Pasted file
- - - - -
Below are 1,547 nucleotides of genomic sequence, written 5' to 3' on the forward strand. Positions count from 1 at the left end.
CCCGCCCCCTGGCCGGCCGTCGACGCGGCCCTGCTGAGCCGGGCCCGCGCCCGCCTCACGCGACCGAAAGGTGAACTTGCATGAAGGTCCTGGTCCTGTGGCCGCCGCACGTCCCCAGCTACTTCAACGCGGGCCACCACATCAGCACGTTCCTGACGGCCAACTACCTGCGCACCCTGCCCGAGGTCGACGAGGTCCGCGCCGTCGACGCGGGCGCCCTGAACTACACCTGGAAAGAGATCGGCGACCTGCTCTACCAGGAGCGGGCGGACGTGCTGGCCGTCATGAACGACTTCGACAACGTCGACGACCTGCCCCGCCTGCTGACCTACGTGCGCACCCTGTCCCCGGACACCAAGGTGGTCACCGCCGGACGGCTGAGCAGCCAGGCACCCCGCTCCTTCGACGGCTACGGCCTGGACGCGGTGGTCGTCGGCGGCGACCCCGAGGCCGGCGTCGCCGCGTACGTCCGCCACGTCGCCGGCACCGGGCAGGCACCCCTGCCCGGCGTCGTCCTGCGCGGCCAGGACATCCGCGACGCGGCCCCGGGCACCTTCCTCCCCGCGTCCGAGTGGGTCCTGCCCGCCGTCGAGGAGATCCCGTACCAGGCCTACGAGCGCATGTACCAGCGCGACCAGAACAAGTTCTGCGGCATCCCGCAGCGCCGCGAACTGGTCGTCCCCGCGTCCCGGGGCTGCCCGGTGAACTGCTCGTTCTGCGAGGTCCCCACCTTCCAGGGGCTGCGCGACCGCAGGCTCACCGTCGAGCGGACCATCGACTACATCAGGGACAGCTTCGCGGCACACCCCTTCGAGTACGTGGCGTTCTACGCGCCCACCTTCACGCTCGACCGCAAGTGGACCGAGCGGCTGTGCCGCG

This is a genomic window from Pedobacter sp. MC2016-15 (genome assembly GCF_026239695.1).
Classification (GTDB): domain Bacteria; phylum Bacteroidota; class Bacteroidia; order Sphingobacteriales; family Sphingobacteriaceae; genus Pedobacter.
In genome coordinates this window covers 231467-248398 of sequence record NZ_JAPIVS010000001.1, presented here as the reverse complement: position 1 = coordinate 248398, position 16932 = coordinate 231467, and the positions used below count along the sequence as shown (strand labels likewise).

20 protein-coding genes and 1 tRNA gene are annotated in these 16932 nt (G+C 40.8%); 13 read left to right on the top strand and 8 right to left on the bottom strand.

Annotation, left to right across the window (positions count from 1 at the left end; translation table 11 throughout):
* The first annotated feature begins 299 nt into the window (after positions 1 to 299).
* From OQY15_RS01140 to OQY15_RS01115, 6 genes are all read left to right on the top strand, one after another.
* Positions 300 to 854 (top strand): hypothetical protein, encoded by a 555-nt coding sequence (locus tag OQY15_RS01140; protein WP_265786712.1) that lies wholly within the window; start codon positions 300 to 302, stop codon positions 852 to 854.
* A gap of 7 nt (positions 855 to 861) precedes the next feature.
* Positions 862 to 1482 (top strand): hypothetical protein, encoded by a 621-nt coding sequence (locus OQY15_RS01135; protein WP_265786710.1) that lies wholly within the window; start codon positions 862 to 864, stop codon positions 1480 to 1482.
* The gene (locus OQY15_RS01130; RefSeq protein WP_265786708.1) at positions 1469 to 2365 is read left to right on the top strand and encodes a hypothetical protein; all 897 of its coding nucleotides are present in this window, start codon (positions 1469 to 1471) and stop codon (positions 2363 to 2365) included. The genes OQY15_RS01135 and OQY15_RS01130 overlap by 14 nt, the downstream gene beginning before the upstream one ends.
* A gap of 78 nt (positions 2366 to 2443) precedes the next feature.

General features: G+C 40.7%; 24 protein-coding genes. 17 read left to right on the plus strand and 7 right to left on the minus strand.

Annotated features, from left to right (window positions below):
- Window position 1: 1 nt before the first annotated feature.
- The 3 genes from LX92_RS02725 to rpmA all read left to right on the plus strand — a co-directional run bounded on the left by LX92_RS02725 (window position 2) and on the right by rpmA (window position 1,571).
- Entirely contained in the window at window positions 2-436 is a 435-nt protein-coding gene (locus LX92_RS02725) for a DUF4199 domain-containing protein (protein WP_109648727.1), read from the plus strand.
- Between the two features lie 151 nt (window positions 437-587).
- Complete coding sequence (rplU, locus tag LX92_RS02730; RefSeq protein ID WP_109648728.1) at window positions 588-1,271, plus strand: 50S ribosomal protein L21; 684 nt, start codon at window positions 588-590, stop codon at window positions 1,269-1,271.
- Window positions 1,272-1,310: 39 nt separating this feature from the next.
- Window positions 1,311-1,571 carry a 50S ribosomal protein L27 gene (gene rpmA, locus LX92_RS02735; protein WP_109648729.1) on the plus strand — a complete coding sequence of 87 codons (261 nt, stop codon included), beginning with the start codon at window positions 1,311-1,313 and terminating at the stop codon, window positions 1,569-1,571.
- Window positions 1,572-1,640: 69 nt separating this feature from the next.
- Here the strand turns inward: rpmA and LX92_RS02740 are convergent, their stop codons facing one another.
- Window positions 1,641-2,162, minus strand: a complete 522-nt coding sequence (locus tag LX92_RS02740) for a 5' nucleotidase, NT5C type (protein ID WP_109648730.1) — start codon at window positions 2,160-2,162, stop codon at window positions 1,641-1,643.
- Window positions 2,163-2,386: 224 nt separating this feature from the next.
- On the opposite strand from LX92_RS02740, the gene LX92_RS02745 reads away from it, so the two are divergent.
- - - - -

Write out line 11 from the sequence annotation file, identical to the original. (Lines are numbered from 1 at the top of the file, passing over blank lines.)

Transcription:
* A gap of 7 nt (positions 855 to 861) precedes the next feature.